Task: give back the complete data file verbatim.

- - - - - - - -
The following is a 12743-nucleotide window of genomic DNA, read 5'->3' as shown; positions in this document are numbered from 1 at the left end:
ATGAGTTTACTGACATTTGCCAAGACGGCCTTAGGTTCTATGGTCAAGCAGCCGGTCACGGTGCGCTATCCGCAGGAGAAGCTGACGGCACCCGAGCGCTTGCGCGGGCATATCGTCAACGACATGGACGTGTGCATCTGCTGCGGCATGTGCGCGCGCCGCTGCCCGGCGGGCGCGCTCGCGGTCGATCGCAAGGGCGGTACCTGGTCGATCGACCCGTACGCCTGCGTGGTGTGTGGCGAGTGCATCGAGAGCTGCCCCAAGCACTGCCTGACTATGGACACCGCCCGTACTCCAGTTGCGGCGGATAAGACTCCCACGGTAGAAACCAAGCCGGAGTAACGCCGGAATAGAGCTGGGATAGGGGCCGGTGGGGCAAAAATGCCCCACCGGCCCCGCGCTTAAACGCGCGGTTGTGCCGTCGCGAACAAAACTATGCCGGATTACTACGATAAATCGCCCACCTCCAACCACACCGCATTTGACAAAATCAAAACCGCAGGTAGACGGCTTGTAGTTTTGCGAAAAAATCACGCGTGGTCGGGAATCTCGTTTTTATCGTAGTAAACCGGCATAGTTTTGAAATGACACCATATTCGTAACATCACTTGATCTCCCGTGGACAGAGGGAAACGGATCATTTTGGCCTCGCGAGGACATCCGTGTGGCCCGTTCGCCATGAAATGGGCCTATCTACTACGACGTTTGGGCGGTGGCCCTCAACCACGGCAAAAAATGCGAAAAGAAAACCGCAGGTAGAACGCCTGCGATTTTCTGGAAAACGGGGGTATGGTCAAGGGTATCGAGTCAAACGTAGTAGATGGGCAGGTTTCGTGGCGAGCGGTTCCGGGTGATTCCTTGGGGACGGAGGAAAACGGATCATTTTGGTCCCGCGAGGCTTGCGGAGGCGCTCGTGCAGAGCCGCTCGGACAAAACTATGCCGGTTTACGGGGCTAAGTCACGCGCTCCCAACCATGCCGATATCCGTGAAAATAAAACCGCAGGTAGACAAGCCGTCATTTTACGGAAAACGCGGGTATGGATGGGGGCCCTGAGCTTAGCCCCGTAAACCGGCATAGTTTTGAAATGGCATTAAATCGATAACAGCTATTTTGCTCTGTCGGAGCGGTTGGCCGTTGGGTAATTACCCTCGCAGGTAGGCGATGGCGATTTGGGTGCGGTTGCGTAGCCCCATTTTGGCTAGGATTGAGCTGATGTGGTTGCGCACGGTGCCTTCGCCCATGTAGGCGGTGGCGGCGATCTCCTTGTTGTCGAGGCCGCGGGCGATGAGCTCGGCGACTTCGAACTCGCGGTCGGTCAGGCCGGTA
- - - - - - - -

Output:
The following is a 12743-nucleotide window of genomic DNA, read 5'->3' as shown; positions in this document are numbered from 1 at the left end:
ATGAGTTTACTGACATTTGCCAAGACGGCCTTAGGTTCTATGGTCAAGCAGCCGGTCACGGTGCGCTATCCGCAGGAGAAGCTGACGGCACCCGAGCGCTTGCGCGGGCATATCGTCAACGACATGGACGTGTGCATCTGCTGCGGCATGTGCGCGCGCCGCTGCCCGGCGGGCGCGCTCGCGGTCGATCGCAAGGGCGGTACCTGGTCGATCGACCCGTACGCCTGCGTGGTGTGTGGCGAGTGCATCGAGAGCTGCCCCAAGCACTGCCTGACTATGGACACCGCCCGTACTCCAGTTGCGGCGGATAAGACTCCCACGGTAGAAACCAAGCCGGAGTAACGCCGGAATAGAGCTGGGATAGGGGCCGGTGGGGCAAAAATGCCCCACCGGCCCCGCGCTTAAACGCGCGGTTGTGCCGTCGCGAACAAAACTATGCCGGATTACTACGATAAATCGCCCACCTCCAACCACACCGCATTTGACAAAATCAAAACCGCAGGTAGACGGCTTGTAGTTTTGCGAAAAAATCACGCGTGGTCGGGAATCTCGTTTTTATCGTAGTAAACCGGCATAGTTTTGAAATGACACCATATTCGTAACATCACTTGATCTCCCGTGGACAGAGGGAAACGGATCATTTTGGCCTCGCGAGGACATCCGTGTGGCCCGTTCGCCATGAAATGGGCCTATCTACTACGACGTTTGGGCGGTGGCCCTCAACCACGGCAAAAAATGCGAAAAGAAAACCGCAGGTAGAACGCCTGCGATTTTCTGGAAAACGGGGGTATGGTCAAGGGTATCGAGTCAAACGTAGTAGATGGGCAGGTTTCGTGGCGAGCGGTTCCGGGTGATTCCTTGGGGACGGAGGAAAACGGATCATTTTGGTCCCGCGAGGCTTGCGGAGGCGCTCGTGCAGAGCCGCTCGGACAAAACTATGCCGGTTTACGGGGCTAAGTCACGCGCTCCCAACCATGCCGATATCCGTGAAAATAAAACCGCAGGTAGACAAGCCGTCATTTTACGGAAAACGCGGGTATGGATGGGGGCCCTGAGCTTAGCCCCGTAAACCGGCATAGTTTTGAAATGGCATTAAATCGATAACAGCTATTTTGCTCTGTCGGAGCGGTTGGCCGTTGGGTAATTACCCTCGCAGGTAGGCGATGGCGATTTGGGTGCGGTTGCGTAGCCCCATTTTGGCTAGGATTGAGCTGATGTGGTTGCGCACGGTGCCTTCGCCCATGTAGGCGGTGGCGGCGATCTCCTTGTTGTCGAGGCCGCGGGCGATGAGCTCGGCGACTTCGAACTCGCGGTCGGTCAGGCCGGTA